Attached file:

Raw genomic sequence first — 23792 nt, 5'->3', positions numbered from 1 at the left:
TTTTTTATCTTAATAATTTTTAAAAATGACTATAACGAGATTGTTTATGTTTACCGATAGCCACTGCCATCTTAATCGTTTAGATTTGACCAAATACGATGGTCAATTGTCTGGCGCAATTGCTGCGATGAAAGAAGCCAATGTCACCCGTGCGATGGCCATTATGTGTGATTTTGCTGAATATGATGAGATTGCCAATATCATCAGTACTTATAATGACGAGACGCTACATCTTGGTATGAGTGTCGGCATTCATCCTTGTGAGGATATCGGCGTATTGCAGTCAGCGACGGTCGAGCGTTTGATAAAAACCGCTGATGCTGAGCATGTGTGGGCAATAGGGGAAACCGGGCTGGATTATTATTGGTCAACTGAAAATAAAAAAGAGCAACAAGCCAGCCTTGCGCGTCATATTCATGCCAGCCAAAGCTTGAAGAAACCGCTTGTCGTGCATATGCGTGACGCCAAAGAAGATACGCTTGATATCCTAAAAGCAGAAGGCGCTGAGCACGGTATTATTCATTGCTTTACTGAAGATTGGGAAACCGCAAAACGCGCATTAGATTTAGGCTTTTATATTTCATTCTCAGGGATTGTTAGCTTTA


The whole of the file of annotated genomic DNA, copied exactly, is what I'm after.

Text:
Raw genomic sequence first — 23792 nt, 5'->3', positions numbered from 1 at the left:
TTTTTTATCTTAATAATTTTTAAAAATGACTATAACGAGATTGTTTATGTTTACCGATAGCCACTGCCATCTTAATCGTTTAGATTTGACCAAATACGATGGTCAATTGTCTGGCGCAATTGCTGCGATGAAAGAAGCCAATGTCACCCGTGCGATGGCCATTATGTGTGATTTTGCTGAATATGATGAGATTGCCAATATCATCAGTACTTATAATGACGAGACGCTACATCTTGGTATGAGTGTCGGCATTCATCCTTGTGAGGATATCGGCGTATTGCAGTCAGCGACGGTCGAGCGTTTGATAAAAACCGCTGATGCTGAGCATGTGTGGGCAATAGGGGAAACCGGGCTGGATTATTATTGGTCAACTGAAAATAAAAAAGAGCAACAAGCCAGCCTTGCGCGTCATATTCATGCCAGCCAAAGCTTGAAGAAACCGCTTGTCGTGCATATGCGTGACGCCAAAGAAGATACGCTTGATATCCTAAAAGCAGAAGGCGCTGAGCACGGTATTATTCATTGCTTTACTGAAGATTGGGAAACCGCAAAACGCGCATTAGATTTAGGCTTTTATATTTCATTCTCAGGGATTGTTAGCTTTA